And so what if the president doesn't get to nominate any judges. So what if the Supreme Court doesn't take another look at Roe v. Wade during the next four years, or the next 40 years. So what. How could I tell my grandchildren that I voted for someone that was for protecting people's 'right' to kill innocent babies. I would hope that in the 1780s I wouldn't have voted for someone who supported slavery, just like today I won't vote for someone who supports abortion, it's a foundational disagreement and I can't look past it.

I don’t care for politics and I dislike discussing it with friends because there are a lot of people smarter than me who will explain why healthcare is a bigger issue, or the economy is a bigger issue, or our relations with other countries, etc. But I don't think that Christians should tolerate a president who is not going to protect the life of innocent children and will instead stand up to protect the people who kill them. It nauseates me.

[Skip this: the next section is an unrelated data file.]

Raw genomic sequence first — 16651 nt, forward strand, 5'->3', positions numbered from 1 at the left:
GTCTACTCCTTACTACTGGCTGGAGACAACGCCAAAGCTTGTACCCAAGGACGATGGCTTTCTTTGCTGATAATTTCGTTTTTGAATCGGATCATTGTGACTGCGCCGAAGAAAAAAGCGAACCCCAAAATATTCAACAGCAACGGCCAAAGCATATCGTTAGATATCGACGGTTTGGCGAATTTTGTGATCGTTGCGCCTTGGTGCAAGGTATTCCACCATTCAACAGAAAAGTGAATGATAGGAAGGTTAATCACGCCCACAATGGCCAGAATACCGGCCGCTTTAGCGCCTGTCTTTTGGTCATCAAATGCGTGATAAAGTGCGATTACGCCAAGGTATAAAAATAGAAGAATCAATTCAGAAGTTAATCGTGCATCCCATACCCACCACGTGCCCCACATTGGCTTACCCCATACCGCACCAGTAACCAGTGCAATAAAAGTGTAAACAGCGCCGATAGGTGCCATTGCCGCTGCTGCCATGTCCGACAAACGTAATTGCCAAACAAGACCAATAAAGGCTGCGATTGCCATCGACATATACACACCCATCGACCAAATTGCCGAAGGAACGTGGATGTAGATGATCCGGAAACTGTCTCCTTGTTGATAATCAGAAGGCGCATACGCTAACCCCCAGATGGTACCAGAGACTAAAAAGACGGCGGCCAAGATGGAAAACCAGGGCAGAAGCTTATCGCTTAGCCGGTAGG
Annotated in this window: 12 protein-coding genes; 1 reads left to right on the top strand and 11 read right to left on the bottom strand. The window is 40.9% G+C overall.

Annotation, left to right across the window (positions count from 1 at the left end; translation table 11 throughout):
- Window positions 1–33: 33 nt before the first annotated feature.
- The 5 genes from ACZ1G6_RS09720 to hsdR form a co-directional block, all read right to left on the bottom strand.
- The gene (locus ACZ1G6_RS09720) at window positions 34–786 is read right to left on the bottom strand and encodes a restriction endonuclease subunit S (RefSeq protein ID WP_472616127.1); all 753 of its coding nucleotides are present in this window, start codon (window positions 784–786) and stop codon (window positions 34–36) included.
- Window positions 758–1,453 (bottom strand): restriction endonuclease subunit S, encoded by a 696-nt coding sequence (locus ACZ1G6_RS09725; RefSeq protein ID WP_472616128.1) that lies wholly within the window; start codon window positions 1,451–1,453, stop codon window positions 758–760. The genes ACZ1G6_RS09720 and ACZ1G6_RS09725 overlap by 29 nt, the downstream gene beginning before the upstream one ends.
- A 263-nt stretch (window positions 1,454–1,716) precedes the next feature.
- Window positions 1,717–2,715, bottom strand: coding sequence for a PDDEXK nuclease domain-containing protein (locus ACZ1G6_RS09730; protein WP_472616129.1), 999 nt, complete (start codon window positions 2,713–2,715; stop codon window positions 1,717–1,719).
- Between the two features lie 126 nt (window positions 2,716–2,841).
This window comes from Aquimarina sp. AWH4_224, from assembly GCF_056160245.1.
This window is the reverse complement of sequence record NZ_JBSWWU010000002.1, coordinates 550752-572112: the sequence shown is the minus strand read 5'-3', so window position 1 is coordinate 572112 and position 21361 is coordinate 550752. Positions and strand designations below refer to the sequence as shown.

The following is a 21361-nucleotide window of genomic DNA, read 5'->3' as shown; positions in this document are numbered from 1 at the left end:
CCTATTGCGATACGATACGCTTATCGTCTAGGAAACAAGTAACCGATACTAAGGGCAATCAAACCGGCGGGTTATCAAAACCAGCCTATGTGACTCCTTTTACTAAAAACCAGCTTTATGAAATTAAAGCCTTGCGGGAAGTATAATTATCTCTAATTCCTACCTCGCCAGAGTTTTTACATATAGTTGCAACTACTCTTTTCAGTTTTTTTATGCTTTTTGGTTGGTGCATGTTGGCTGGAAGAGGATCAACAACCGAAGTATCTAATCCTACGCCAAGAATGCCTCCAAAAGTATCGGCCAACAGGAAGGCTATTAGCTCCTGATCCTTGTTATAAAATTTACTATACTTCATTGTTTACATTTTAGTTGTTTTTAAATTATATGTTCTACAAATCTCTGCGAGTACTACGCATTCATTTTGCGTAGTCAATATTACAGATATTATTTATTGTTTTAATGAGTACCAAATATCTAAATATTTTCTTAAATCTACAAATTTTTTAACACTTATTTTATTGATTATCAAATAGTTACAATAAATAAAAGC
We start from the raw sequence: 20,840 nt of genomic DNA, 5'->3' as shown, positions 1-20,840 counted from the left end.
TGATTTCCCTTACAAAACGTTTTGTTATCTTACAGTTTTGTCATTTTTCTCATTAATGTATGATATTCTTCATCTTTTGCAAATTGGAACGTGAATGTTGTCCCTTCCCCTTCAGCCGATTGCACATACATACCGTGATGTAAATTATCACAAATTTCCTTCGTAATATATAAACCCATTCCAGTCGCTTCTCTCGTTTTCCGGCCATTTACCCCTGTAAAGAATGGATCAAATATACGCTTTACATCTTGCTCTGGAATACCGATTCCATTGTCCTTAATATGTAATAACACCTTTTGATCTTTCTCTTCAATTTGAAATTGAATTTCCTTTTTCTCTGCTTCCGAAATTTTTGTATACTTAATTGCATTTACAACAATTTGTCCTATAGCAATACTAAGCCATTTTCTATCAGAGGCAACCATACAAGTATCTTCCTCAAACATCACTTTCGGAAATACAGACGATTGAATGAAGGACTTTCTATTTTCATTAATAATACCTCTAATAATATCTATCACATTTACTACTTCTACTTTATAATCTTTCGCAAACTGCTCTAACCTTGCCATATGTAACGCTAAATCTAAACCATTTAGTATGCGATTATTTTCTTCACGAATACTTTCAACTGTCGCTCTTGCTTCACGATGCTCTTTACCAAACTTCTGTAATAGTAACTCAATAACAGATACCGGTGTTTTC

I know there are a lot of issues that people consider as they are making their choice on who to vote for and Christians have differing convictions. My Democratic Christian friends (yes! there are such people!) who have prayed through their voting have done their job as good citizens. But I cannot disagree more. Simply said, a law allowing innocent human life to be killed is enough to make me a single-issue voter. I don’t know about all the issues, but I do know who stands for what on this issue. And for me the choice is clear.

Sunday, June 24, 2012

Last Day